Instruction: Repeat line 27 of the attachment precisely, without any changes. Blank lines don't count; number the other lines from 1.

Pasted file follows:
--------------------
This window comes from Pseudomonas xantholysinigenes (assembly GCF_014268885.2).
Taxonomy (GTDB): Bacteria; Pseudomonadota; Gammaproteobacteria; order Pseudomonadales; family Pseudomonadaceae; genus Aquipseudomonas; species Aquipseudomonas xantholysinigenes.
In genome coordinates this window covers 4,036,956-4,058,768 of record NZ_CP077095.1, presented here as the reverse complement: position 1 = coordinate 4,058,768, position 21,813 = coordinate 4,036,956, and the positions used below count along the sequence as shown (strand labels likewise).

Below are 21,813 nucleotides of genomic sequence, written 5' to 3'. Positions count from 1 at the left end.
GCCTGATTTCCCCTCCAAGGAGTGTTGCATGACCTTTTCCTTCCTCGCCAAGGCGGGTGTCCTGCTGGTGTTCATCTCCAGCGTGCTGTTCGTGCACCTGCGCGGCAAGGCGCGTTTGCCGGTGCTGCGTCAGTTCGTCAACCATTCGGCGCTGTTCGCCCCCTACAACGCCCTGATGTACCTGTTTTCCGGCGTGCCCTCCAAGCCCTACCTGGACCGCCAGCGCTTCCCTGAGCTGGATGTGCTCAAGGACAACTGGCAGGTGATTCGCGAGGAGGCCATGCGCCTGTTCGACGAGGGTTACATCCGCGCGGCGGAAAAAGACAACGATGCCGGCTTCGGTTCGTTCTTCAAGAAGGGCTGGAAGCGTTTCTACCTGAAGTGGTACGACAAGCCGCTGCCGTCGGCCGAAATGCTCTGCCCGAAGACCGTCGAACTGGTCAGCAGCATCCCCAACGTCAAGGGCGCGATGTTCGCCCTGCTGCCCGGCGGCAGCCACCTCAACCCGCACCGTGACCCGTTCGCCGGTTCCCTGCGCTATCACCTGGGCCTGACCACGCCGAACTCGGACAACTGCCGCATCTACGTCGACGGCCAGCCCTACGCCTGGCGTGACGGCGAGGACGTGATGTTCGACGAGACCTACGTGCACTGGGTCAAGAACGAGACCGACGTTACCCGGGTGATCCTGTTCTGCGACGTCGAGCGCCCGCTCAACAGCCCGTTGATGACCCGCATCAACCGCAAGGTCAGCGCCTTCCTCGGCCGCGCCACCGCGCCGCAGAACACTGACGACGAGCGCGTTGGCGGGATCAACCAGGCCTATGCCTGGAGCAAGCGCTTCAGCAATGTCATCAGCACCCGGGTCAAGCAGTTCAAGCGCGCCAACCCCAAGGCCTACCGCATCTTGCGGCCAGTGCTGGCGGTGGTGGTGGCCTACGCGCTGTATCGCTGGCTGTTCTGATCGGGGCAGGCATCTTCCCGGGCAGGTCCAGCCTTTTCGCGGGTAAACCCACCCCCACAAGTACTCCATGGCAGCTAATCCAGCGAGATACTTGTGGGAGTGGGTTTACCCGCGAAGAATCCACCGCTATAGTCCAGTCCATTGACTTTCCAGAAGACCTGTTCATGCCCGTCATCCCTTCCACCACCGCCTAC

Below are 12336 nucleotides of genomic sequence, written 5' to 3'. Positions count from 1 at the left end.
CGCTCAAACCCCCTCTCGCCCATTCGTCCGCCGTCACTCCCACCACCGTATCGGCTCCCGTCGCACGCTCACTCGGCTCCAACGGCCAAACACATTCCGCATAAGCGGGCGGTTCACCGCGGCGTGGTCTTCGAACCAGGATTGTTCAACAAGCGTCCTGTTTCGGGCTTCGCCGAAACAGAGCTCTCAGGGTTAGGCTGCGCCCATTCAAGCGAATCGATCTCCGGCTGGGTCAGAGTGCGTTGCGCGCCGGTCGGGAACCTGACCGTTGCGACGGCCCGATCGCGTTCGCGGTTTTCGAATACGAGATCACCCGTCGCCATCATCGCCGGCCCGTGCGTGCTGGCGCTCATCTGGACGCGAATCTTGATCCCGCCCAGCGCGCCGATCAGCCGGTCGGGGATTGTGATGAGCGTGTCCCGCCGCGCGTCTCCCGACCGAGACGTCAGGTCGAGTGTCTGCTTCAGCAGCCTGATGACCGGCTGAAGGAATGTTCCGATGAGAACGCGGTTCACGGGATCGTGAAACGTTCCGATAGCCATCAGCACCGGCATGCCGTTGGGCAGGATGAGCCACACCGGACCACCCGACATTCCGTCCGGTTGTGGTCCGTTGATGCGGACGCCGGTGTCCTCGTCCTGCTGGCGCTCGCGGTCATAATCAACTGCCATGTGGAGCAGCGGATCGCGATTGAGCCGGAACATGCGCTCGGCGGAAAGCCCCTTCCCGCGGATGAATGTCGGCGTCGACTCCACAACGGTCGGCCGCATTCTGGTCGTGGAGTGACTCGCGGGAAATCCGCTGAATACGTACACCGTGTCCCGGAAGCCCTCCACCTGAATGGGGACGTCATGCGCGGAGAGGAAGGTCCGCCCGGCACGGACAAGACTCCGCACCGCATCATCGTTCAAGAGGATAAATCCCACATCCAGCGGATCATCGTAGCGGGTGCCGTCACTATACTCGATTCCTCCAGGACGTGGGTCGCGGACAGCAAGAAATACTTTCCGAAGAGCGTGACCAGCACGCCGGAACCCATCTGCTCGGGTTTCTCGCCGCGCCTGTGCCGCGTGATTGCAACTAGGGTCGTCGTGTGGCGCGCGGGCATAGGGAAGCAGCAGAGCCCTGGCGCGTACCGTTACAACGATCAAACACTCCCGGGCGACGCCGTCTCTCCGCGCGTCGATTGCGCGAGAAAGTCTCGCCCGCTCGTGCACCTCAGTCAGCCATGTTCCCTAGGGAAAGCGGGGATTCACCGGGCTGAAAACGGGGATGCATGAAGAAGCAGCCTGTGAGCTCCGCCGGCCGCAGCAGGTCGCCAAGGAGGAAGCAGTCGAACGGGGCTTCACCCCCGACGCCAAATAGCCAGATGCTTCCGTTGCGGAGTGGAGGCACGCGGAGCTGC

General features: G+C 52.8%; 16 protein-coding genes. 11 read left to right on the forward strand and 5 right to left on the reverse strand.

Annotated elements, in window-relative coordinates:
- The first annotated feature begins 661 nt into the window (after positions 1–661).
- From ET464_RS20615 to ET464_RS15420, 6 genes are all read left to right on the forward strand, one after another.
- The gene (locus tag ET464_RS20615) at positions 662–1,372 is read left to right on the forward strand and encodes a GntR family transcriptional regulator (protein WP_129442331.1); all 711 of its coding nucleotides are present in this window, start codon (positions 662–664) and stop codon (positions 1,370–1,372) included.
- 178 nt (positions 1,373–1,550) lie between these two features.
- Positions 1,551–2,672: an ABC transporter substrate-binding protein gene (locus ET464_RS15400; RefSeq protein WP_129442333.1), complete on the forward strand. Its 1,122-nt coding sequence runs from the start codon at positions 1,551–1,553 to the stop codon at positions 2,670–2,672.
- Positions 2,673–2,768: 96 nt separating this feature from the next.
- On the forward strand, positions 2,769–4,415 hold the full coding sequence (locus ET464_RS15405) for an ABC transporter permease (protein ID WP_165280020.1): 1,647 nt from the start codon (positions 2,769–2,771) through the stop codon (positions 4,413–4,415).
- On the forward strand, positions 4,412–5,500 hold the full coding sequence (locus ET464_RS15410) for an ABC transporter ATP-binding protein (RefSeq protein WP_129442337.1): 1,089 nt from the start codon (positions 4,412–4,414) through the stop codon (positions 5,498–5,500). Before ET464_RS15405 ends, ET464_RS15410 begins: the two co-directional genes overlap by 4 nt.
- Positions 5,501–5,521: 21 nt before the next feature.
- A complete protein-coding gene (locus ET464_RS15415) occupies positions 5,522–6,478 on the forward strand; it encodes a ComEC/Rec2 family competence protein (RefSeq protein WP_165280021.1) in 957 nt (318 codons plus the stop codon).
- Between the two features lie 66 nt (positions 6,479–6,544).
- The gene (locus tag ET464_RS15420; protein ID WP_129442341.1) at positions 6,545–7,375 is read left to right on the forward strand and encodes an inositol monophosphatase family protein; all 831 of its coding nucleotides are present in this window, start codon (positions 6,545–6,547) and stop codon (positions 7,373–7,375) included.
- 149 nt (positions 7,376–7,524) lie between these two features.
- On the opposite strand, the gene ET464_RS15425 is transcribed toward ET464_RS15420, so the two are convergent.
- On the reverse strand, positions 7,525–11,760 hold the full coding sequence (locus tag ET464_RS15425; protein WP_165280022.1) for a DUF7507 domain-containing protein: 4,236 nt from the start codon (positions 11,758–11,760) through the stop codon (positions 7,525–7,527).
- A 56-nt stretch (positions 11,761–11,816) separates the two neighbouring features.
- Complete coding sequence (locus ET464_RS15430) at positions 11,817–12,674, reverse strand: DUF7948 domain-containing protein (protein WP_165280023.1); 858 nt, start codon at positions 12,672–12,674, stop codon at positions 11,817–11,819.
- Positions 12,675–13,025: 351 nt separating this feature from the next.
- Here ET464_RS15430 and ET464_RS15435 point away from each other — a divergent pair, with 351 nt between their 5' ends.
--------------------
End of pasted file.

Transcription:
- Positions 12,675–13,025: 351 nt separating this feature from the next.